‘The Room’ A Post-Modern Masterpiece

The film sensation surrounding the success of the strange cult film the Room has been misunderstood as the glorification of mediocrity. On the surface this is true.

(Link to trailer for ‘The Room’) :


But really this film is a post modern classic which tells a deeper story of male disenchantment in a world of upside down and self centered morality. Not to mention that the rent is too high and the city smells like garbage (with homeless people everywhere).

In the film the protagonist has a cheating no good , not that hot fiancé. She is self centered to the point of having no empathy for anyone. She acts only upon her own dominant whims. The friends and neighbors in the story are all kind of just ‘there’, causing problems with their own moral obliviousness.

The hero of the film lives a romantic and self determined lifestyle, and is moral to a fault. He cannot survive in a depraved , self centered city such as SF. Cuts which people thought were stupid, such as the café ordering scenes, are thoughtfully placed throughout the film to emphasize the shallow nature of modern city life.

The concept of the room is not just the one room the hero bangs his fiancé and kills himself in. The room is a metaphor for the soulless, morally bankrupt city of SF. The long screen shots of the Golden Gate bridge are meant to warn the viewer that SF sucks, and the hero is thinking of jumping off the bridge. The film is meant to channel Camus’s classic novella The Fall.

The viewer is left with the gripping reality that we all have contributed to the death of the hero. As we have ‘torn him apart!’

Empathy and Greed

Two of the most interesting films of the last 5 years were barely released and were met with polarized responses. These films, “Cosmopolis” by David Cronenberg and “Diana” with Naomi Watts as the princess, offer very different portraits of wealth and capitalism.


“Cosmopolis,” a 2012 film which stars Robert Pattinson in a tour-de-force performance as a young billionaire, is about the greedy excesses of the very wealthy, which is contrasted with the 99% desire to acquire some of that wealth while castigating him for his greed. The film follows Pattinson’s journey across New York City in his gigantic limo as he travels to the poor section of town to get a haircut. While in his limo, he has sex with several women, conducts business transactions, and gets his daily prostate exam. He also visits his wife, played by Sarah Gadon, who is even creepier and more disconnected from reality than he is.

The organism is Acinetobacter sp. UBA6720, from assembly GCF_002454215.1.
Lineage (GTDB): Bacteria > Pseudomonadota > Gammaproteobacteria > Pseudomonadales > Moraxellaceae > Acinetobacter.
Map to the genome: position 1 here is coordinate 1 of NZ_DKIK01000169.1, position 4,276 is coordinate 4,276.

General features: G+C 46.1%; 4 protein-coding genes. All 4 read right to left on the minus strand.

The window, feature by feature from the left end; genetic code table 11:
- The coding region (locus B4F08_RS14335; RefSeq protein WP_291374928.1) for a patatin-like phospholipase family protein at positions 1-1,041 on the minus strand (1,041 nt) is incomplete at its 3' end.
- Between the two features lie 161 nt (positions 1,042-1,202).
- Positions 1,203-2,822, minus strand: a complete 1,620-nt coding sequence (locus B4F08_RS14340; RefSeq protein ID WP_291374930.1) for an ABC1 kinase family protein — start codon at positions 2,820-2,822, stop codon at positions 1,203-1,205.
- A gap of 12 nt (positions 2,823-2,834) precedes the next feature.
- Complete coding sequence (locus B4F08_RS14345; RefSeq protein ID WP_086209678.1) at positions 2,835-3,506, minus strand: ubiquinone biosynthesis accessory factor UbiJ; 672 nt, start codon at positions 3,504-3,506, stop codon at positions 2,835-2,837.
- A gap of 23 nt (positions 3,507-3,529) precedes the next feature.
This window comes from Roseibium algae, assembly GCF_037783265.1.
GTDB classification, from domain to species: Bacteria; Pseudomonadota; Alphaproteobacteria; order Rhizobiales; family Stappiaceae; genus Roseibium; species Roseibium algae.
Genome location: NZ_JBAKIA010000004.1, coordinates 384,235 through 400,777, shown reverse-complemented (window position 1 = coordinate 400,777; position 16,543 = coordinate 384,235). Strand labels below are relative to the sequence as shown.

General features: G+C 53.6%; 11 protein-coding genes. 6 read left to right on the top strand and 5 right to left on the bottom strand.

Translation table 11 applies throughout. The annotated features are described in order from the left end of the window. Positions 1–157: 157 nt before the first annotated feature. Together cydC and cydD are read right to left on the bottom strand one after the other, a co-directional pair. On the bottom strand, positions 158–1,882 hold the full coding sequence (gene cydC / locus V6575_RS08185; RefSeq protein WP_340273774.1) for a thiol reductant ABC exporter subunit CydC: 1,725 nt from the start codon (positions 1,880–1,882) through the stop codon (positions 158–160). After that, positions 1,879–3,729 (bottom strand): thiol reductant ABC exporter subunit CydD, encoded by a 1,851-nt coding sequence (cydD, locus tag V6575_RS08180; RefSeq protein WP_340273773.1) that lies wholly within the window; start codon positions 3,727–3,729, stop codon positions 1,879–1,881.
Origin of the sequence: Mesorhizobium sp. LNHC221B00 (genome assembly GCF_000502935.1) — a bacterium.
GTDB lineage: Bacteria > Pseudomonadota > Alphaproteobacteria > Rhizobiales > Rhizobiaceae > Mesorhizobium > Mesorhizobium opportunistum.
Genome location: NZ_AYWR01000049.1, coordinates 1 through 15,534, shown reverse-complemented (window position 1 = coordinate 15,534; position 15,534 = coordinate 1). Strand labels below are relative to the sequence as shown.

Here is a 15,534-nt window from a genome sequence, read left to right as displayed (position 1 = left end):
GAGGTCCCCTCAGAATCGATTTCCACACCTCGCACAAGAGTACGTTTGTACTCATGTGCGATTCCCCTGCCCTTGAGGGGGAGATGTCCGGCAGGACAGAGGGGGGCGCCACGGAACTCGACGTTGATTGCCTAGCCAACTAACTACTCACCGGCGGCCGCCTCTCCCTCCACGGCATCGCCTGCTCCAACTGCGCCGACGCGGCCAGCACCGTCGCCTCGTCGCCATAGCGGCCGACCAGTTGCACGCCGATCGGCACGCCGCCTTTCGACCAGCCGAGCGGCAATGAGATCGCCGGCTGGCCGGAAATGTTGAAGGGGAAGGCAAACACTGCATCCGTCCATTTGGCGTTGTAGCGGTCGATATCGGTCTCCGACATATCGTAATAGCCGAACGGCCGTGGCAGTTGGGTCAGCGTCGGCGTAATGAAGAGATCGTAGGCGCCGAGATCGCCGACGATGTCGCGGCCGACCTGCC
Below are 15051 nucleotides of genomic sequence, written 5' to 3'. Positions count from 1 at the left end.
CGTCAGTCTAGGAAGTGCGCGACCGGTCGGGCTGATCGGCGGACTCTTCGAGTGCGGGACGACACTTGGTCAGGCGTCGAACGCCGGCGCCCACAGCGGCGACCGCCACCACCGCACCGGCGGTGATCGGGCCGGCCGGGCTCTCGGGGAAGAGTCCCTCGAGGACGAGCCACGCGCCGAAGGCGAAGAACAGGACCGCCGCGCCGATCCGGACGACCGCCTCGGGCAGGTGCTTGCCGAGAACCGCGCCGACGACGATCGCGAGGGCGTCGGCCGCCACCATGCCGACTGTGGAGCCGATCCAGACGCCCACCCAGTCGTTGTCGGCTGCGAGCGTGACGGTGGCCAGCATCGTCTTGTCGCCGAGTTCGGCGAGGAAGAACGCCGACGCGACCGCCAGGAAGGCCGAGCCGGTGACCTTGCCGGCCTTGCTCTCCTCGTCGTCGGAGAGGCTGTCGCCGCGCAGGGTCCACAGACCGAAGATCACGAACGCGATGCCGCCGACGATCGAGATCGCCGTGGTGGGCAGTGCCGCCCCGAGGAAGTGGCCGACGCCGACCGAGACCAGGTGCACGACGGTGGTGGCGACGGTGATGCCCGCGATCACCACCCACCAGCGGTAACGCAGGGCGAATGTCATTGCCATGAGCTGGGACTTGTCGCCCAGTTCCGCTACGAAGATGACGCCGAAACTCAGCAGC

Over the course of the film, Pattinson tries to connect with people and fails miserably. Eventually, Paul Giamatti turns up as the man who wants to kill Pattinson. Rather than a life-and-death struggle, though, the last scene plays like a love scene. The 99% (represented by Giamatti) meets the 1% and all hell breaks loose. Cronenberg has made a dark comedy about extreme wealth and about how the rich are disconnected with reality. The future depicted in the film (and the book by Don DeLillo) has come to pass, with a rich business man running the country and mass protests everywhere. The film repeatedly refers to the rat being used as a unit of currency, and that may indeed be where we are headed. “Cosmopolis” is one of the best films you’ve never heard of a dystopian black comedy about how society reveres and at the same time tries to destroy the wealthy; it’s a masterful film about greed.

“Diana,” a 2013 drama/romance that is also pretty obscure, paints an entirely different picture of the wealthy. Rather than equating them with rats, the film shows Princess Diana (played by Naomi Watts) and her lover Hasnat Khan (played by Naveen Andrews) try to use their wealth for good. Diana, for example, visits sick children in hospitals and (successfully) crusades against the use of land mines, while Hasnat is determined to keep working as a surgeon even though marrying Diana would make him famous and set for life. Ultimately, the couple is too empathetic; a little bit of selfishness might have saved their relationship. The film is interesting to watch and very sad because it shows how the paparazzi and the fame that Diana had to deal with ended up killing her. While she succeeded in using her wealth for good, her wealth still ended up killing her.

So basically, these two tragedies of the extremely rich both show how money is not, in fact, the most desirable commodity. Whether wealth is used with greed (“Cosmopolis”) or with empathy (as in “Diana”) it will kill you in the end. Although these two films were not big critical or box-office successes, they are a must-see for students of capitalism and lovers of intelligent films. – A.C.